Business is currently the most trusted institution in the United States. According to the 2022 Edelman Trust Barometer, 77% of people trust their employers. While we routinely ask workers about their faith in company leadership, we need to start asking if business leaders trust their workers. This is a critical piece of the employer-worker relationship. Trust works both ways. Nearly 60 percent of workers who quit their jobs in 2021 did so because they felt disrespected at work. We must identify what is missing, broken, or in need of repair.
The Aspen Institute’s Economic Opportunities Program (EOP) promotes practices that strengthen trust in the workplace and improve the experience of work. At EOP, we think deeply about the relationship between workers and employers and how it affects job quality and business performance. In our research on employment programs, we have long found that job training participants describe being trusted by their employer as among the factors that make a job a “good” job. We recently launched a shared definition of a good job in which a central pillar was a culture of mutual respect. Our recent conversation series on job design looked at some of the decisions businesses face when they design work and workplaces. Businesses’ trust in workers, or lack thereof, is a critical consideration.
Through our work, we have pinpointed four emerging themes:
A lack of trust hurts worker satisfaction and decreases business performance.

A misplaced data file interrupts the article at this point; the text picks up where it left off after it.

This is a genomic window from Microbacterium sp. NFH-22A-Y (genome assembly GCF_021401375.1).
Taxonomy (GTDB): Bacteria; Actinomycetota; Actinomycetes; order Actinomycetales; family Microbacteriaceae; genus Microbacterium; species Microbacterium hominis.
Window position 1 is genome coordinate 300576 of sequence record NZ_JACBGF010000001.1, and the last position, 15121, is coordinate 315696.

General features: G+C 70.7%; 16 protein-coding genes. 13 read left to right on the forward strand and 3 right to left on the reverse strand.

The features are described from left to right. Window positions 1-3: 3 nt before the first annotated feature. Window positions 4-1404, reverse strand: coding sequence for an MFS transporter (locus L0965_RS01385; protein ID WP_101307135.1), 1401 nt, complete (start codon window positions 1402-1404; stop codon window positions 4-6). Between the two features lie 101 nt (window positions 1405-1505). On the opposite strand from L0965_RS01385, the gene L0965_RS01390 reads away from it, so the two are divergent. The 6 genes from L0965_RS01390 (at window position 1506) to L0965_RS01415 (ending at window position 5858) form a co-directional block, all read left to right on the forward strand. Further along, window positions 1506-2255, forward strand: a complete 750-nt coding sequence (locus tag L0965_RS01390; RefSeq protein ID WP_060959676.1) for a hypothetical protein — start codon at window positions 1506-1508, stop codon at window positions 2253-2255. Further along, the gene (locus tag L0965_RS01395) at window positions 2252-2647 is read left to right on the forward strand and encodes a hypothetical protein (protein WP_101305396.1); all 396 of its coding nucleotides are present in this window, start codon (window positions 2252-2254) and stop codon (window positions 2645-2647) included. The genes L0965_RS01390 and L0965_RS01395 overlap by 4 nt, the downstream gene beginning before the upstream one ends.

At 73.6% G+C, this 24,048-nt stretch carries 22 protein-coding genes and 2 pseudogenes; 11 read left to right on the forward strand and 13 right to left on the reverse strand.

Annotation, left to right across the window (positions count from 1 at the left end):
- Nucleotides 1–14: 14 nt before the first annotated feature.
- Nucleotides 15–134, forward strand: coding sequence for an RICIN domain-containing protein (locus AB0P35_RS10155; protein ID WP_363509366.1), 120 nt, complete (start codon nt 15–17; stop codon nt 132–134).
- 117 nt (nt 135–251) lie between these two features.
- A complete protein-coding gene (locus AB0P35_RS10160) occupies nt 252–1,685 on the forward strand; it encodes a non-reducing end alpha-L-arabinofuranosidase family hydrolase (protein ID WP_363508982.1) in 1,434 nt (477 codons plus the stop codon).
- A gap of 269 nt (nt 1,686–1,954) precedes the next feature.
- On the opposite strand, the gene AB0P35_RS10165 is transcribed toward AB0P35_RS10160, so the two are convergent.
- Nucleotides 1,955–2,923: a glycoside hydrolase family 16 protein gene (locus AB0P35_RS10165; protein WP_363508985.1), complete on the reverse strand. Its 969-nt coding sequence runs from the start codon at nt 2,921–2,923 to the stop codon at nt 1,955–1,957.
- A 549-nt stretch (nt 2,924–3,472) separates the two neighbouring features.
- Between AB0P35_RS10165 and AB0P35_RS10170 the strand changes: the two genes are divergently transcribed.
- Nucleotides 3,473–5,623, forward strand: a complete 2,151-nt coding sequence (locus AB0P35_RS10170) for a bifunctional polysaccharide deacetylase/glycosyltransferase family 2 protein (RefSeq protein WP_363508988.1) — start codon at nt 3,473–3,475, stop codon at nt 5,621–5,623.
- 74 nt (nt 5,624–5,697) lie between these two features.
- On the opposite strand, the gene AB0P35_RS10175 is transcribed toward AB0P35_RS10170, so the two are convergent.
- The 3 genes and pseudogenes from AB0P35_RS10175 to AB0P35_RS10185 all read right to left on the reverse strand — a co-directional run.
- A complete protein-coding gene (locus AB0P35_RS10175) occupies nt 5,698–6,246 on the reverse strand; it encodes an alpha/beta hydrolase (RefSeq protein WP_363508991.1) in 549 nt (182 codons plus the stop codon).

At the root of low-quality jobs and job dissatisfaction is a management system designed not to trust workers. Many businesses operate via a command-and-control approach. Decision making is centralized, transparency is limited, and worker voice is silenced. Jobs are designed in ways that break business functions into mundane and repetitive tasks with little thought to engaging workers with the goals of the organization. Workers are not empowered to make decisions, and there is little opportunity to learn and grow.
In line with the command-and-control philosophy, innovations and investments in workplace technology focus on surveillance systems and ways to replace workers altogether rather than redesigning jobs to build skills and leverage technology to maximize productivity. Workers who are constantly monitored and under threat of replacement do not trust or feel trusted by their employers. They are less engaged and productive. These low-trust environments communicate to workers that they are not respected or valued.
The consequences of business leaders’ mistrust fall most heavily on women and people of color.
Low-income workers, disproportionately women and workers of color, report feeling less trusted by their bosses than their higher-earning counterparts. Their skills are discounted and undervalued. They are also more likely to work in frontline jobs where monitoring is prevalent and less likely to feel like they have a good job.
Employee investment is a strong indicator of trust. Frontline workers are less likely to receive training opportunities from their employers. Paul Osterman, a professor at the MIT Sloan School of Management, says hat these companies “underestimate the contribution that frontline workers can make to the success of organizations.”